Stupas have become a distinctive building style in not just India and China, but all over the world. The word stupa, derived from Sanskrit, actually means "to worship" or "to praise."
Stupas were originally used as a burial mounds, which were built to enshrine body relics, often bones. While, recent evidence indictates that some stupas were built as early as 2000 BCE, stupas were common during the lifetime of Buddha. They were built for great kings, heroes and sages. After his death, his students felt that it was only fair that they construct a stupa in his honor. The stupa is believed to allow the worshiper to think of Buddha as an eternal force in life, and to summarize his enlightenment and nirvana.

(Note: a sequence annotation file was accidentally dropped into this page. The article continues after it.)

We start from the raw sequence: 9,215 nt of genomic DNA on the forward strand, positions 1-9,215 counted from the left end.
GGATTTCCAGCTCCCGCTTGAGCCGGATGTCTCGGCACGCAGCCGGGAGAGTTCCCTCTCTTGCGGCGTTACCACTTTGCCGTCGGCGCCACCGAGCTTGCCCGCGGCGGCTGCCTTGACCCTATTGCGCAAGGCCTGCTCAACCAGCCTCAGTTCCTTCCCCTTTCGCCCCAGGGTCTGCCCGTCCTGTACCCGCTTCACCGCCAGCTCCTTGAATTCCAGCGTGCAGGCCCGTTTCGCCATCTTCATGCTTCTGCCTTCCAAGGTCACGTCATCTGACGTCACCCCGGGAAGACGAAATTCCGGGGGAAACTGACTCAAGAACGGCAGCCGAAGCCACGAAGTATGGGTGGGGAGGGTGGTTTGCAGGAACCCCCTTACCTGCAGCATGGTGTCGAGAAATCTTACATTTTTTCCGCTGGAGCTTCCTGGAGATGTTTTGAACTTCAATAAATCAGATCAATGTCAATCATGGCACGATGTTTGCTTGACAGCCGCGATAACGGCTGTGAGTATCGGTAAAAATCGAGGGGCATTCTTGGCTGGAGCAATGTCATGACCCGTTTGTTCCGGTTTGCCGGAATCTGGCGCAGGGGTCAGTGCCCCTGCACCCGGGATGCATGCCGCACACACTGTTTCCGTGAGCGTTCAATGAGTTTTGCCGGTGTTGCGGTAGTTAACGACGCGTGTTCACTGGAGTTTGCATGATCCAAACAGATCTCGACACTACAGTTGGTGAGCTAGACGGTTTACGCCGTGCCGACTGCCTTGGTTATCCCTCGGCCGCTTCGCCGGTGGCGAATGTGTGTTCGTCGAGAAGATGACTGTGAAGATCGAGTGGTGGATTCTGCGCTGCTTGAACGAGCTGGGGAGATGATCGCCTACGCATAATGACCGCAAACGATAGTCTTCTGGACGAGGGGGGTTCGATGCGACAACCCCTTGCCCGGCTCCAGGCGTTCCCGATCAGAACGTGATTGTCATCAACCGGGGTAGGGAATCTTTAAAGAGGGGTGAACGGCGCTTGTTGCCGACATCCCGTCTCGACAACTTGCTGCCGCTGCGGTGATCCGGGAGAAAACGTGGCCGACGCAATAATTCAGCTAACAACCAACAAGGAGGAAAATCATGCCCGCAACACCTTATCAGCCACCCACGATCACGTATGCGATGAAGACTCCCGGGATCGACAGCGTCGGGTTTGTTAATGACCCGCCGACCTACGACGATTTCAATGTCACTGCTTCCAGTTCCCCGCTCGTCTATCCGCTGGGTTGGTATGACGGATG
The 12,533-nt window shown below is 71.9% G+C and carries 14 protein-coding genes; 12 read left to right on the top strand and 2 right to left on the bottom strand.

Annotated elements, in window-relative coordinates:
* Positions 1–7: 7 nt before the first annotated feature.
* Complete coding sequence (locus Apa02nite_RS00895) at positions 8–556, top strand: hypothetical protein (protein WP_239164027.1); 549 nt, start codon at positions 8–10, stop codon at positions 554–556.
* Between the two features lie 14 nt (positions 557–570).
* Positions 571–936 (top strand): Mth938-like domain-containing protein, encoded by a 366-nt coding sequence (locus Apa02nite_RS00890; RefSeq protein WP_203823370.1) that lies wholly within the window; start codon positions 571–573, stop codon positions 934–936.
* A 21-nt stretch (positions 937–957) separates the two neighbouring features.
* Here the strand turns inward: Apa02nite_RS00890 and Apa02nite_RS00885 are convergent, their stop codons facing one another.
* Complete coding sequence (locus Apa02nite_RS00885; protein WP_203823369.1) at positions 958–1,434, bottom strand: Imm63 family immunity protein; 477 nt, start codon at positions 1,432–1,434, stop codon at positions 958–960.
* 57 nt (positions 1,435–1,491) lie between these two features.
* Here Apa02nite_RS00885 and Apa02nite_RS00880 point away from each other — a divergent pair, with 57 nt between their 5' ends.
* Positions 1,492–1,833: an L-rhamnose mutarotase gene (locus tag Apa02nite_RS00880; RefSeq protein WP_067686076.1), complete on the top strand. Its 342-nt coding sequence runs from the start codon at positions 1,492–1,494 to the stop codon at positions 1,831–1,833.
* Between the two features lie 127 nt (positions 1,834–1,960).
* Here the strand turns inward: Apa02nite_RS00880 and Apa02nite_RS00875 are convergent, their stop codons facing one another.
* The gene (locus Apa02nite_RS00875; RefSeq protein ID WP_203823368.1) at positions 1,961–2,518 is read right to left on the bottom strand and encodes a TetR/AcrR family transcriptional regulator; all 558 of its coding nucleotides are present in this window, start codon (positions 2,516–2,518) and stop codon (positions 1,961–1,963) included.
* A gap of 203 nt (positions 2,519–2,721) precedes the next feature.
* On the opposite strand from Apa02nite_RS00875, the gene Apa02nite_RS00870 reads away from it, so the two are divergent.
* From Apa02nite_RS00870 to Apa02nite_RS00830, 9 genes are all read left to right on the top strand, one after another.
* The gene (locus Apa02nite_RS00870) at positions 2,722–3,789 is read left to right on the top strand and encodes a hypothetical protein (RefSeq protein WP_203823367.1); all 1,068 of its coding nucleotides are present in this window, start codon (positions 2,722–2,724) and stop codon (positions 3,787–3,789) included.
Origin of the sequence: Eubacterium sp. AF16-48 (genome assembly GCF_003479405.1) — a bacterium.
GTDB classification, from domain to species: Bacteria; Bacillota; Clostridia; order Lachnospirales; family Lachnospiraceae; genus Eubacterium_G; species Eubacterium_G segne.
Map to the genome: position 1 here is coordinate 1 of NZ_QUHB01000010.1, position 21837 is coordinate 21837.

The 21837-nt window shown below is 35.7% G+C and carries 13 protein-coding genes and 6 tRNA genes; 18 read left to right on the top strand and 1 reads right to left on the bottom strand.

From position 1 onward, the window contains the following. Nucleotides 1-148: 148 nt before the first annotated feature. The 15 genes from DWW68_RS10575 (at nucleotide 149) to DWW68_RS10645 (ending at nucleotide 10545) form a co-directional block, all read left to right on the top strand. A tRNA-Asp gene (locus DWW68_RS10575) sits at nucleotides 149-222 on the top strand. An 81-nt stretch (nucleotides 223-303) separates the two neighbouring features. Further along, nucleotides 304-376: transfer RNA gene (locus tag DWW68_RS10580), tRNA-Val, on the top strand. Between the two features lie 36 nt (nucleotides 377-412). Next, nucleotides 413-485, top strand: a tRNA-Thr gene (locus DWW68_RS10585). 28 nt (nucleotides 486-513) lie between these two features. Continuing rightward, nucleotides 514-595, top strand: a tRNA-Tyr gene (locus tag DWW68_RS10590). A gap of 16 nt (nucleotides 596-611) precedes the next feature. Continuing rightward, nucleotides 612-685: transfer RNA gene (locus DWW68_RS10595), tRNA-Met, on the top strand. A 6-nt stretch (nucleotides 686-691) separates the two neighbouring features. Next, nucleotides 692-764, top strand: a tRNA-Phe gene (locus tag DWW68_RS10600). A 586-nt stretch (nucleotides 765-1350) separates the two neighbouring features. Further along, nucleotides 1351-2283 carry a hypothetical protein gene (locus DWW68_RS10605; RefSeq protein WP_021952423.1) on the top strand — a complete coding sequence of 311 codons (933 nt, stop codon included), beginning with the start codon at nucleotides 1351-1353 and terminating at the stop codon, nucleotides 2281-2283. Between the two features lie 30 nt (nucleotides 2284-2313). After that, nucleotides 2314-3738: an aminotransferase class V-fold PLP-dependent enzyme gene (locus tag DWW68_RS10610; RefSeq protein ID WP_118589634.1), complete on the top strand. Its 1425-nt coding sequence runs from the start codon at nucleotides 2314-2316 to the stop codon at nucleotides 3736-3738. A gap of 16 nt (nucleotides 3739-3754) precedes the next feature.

The structure of the stupa itself is symbolic, as well as the way it is constructed. The base consists of a square foundation which symbolizes the earth, a dome which symbolizes water, and thirteen steps which symbolizing enlightenment and the element of fire.
There are eight basic stupa designs, all which tell parts of the story of the Buddha's life.